Integrating this solution is somewhat like an insurance policy for the delivery of your business’ products that ensure that whether systems go down due to human error or malicious attacks, the end user will always have access to key resources; eliminating the risk of sales and a damaged reputation.

The good news here is that many of the primary causes of cloud crashes are 100% preventable if you have a good load balancing and failover solution in place. To gain a better understanding of just how much of a game-changer this service is, let’s take a look at three of the most widespread causes of database crashes in the cloud.

  1. Unpredictable Spikes

Network latency, fluctuation in demand and shifting customer requirements can cause overloading. For instance, marketing channels such as newsletters, social media posts gone viral or in-person events can refer large amounts of traffic to your servers within a short amount of time – that’s the whole point of marketing, isn’t it?

Spikes can come in the form of concurrent connections (too many users sending queries at once) or bandwidth (too many large files – high-resolution images or streaming HD video, for example – being served up at once). Of course, if the site crashes because of overload, your marketing efforts have gone to waste.

  1. Bot Attacks

Hackers attack databases by sending large numbers of queries which servers mistake as legitimate. In the past year, experts estimate that Botnets, large groups of devices hijacked remotely by hackers to carry out DDoS attacks, have become nearly 2.5 times more common than they were a year ago. With a DDoS attack, the heavy volume of queries crashes your database, causing nothing but error messages to appear for legitimate visitors. Hackers may do this for revenge (disgruntled employees, for example), to hurt their competition or to cloak other criminal activities.

Other bot-based threats can include those masquerading as Google indexing crawlers and scrapers that pull confidential data for identity theft purposes. Better load balancing utilities, bundled with other smart security services, will identify all of these bots as the threats that they are and block them from ever getting through to your database.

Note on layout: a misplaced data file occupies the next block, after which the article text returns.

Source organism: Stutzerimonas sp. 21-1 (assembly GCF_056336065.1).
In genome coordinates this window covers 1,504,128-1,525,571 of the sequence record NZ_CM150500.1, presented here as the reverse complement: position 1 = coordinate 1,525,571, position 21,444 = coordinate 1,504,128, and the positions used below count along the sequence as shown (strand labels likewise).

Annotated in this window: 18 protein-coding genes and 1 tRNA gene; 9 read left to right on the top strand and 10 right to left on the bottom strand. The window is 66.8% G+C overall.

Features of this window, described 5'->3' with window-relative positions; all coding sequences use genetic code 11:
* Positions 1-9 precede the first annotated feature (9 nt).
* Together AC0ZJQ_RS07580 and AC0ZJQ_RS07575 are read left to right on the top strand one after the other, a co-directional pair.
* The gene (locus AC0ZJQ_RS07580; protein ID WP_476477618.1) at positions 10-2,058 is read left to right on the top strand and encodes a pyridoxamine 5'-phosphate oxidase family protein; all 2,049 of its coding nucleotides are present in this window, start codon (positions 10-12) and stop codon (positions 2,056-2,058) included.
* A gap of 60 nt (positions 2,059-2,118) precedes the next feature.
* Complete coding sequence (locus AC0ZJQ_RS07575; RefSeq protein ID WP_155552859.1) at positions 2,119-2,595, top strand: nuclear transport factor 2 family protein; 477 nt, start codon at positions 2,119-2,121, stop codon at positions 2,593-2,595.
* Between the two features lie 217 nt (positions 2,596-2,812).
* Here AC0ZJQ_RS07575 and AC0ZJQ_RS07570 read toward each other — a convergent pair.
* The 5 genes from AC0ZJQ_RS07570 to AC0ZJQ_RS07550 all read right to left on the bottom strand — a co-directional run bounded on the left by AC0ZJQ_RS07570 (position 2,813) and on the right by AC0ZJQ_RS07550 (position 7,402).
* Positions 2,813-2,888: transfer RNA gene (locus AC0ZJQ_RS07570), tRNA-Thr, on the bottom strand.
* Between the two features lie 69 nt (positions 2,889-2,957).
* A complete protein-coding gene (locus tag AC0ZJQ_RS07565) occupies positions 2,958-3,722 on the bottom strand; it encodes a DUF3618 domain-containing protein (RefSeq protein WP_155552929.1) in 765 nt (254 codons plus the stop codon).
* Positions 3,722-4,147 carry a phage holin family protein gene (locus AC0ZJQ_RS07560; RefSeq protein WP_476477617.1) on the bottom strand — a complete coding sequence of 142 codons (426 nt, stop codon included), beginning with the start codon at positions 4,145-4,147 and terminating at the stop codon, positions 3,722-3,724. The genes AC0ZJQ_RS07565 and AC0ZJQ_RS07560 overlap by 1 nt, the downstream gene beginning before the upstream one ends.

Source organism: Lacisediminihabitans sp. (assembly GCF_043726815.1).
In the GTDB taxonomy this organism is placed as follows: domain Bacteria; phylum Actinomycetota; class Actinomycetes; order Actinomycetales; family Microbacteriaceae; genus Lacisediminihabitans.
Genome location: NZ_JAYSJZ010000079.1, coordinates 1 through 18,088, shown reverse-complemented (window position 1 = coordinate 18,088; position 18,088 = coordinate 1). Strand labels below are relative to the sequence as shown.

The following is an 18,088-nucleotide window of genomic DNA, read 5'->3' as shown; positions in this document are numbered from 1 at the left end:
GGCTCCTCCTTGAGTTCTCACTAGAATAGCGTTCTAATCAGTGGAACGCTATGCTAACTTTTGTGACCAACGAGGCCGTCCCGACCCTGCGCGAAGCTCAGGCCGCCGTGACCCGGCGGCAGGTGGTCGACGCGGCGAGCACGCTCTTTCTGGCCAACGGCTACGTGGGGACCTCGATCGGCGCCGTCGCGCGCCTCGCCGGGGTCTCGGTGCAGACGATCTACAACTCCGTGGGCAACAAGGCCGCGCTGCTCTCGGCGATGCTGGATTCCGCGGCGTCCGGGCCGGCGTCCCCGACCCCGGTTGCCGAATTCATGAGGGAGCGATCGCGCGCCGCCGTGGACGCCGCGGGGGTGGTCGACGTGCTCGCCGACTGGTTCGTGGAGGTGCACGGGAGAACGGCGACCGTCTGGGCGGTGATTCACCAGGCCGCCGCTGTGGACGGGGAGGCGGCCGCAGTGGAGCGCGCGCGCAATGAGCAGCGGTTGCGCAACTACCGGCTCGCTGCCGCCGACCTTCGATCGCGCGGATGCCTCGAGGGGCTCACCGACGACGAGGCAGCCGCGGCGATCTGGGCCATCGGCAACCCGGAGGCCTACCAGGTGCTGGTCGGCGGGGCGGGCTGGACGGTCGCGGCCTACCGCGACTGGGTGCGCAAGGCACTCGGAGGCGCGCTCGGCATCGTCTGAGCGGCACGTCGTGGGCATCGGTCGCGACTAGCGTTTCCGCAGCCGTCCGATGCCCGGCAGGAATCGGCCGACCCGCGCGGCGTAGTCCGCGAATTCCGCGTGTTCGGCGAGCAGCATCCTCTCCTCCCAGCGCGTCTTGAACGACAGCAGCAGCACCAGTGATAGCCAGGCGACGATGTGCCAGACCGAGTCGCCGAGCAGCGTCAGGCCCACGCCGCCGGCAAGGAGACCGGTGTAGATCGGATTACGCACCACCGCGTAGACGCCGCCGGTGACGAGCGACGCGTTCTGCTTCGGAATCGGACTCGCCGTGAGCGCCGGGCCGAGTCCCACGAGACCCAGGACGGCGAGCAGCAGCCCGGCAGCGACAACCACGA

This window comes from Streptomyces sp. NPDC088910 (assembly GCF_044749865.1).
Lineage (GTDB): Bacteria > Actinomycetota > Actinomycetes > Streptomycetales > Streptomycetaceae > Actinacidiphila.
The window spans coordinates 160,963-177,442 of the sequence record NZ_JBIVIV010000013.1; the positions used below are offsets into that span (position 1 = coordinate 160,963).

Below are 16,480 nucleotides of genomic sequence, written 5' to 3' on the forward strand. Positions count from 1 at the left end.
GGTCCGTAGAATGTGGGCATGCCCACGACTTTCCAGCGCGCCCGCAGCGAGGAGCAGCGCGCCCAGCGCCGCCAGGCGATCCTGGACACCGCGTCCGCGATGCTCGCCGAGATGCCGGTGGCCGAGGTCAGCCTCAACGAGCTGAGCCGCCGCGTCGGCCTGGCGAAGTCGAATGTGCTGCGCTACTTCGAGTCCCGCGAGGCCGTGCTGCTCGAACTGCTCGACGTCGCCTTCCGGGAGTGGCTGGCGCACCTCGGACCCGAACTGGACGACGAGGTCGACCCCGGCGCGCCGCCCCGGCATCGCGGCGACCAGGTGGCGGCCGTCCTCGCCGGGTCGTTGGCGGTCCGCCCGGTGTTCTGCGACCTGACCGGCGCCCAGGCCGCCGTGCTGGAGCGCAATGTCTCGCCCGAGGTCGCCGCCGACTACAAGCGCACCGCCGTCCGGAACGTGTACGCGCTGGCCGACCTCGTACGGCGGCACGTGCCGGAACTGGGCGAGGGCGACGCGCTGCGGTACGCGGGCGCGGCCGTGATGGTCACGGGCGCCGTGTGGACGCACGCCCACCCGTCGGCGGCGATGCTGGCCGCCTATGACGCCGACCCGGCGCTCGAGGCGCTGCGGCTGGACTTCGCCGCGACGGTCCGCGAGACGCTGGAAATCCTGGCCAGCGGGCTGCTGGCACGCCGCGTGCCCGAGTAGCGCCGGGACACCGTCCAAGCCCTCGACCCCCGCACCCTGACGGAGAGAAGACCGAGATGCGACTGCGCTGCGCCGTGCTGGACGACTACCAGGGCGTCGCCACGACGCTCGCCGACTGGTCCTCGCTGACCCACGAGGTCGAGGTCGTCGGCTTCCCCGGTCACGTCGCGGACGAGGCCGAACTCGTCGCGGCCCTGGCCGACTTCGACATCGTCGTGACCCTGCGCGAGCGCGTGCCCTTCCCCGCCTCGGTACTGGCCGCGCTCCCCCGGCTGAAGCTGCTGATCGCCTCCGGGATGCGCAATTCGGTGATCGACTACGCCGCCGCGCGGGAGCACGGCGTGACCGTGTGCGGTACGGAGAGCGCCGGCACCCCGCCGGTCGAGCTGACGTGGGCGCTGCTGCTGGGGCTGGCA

1. Buggy Code & Human Error

Application bugs are the number one reason for server downtime, trumping even cloud hardware failures. Since the cloud allows for continuous development, testing and deployment of your applications, there is also more room for error.

But even if your own code is bug-free, there’s always the code running via your cloud service provider over which you don’t have the same level of control – bugs can show up in the code of third-party services or code libraries which your system uses as building blocks. Bugs come in all shapes and sizes, but often they can involve algorithmic loops that overload the servers with unnecessary processes.

In cases like these, a failover solution will identify the corrupt process and ensure that an available server with working code and resources are always presented and accessible by your customers.

Failure Can Be Avoided

While cloud computing and services were initially a very vulnerable and risky business, fear of failure is now being quickly eradicated by proven proficient solutions. Make peace with the risks involved with launching a cloud based business and embrace the power and protection provided by robust and affordable load balancing and failover solutions. As more complex services are being delivered in the cloud, you can be confident in business by ensuring that you’ve put in place adequate provisions for the worst-case scenario without a burden on your budget.